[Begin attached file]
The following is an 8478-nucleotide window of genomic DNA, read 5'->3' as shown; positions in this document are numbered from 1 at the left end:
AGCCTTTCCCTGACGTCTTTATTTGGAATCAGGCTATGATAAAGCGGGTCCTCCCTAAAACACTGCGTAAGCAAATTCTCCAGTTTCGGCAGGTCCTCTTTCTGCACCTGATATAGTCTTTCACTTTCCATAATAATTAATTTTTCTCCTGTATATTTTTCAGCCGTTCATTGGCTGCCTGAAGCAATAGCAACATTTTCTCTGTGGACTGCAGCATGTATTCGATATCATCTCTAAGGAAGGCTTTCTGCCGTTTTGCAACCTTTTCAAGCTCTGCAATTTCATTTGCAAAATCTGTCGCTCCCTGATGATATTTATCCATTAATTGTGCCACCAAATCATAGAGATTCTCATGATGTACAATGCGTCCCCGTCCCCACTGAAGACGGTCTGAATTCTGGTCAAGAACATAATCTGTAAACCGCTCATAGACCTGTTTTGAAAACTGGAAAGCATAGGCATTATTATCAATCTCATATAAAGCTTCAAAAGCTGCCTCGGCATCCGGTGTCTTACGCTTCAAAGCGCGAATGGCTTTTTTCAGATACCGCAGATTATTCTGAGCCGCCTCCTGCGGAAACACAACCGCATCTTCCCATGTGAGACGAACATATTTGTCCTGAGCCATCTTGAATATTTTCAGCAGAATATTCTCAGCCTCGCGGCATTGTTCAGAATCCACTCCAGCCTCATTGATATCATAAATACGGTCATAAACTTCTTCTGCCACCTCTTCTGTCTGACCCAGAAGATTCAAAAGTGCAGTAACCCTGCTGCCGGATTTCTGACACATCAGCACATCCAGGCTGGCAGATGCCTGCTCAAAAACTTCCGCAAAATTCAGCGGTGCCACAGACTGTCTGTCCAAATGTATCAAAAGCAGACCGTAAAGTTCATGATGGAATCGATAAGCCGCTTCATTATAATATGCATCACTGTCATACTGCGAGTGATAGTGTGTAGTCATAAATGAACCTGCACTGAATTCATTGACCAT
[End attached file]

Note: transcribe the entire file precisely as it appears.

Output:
The following is an 8478-nucleotide window of genomic DNA, read 5'->3' as shown; positions in this document are numbered from 1 at the left end:
AGCCTTTCCCTGACGTCTTTATTTGGAATCAGGCTATGATAAAGCGGGTCCTCCCTAAAACACTGCGTAAGCAAATTCTCCAGTTTCGGCAGGTCCTCTTTCTGCACCTGATATAGTCTTTCACTTTCCATAATAATTAATTTTTCTCCTGTATATTTTTCAGCCGTTCATTGGCTGCCTGAAGCAATAGCAACATTTTCTCTGTGGACTGCAGCATGTATTCGATATCATCTCTAAGGAAGGCTTTCTGCCGTTTTGCAACCTTTTCAAGCTCTGCAATTTCATTTGCAAAATCTGTCGCTCCCTGATGATATTTATCCATTAATTGTGCCACCAAATCATAGAGATTCTCATGATGTACAATGCGTCCCCGTCCCCACTGAAGACGGTCTGAATTCTGGTCAAGAACATAATCTGTAAACCGCTCATAGACCTGTTTTGAAAACTGGAAAGCATAGGCATTATTATCAATCTCATATAAAGCTTCAAAAGCTGCCTCGGCATCCGGTGTCTTACGCTTCAAAGCGCGAATGGCTTTTTTCAGATACCGCAGATTATTCTGAGCCGCCTCCTGCGGAAACACAACCGCATCTTCCCATGTGAGACGAACATATTTGTCCTGAGCCATCTTGAATATTTTCAGCAGAATATTCTCAGCCTCGCGGCATTGTTCAGAATCCACTCCAGCCTCATTGATATCATAAATACGGTCATAAACTTCTTCTGCCACCTCTTCTGTCTGACCCAGAAGATTCAAAAGTGCAGTAACCCTGCTGCCGGATTTCTGACACATCAGCACATCCAGGCTGGCAGATGCCTGCTCAAAAACTTCCGCAAAATTCAGCGGTGCCACAGACTGTCTGTCCAAATGTATCAAAAGCAGACCGTAAAGTTCATGATGGAATCGATAAGCCGCTTCATTATAATATGCATCACTGTCATACTGCGAGTGATAGTGTGTAGTCATAAATGAACCTGCACTGAATTCATTGACCAT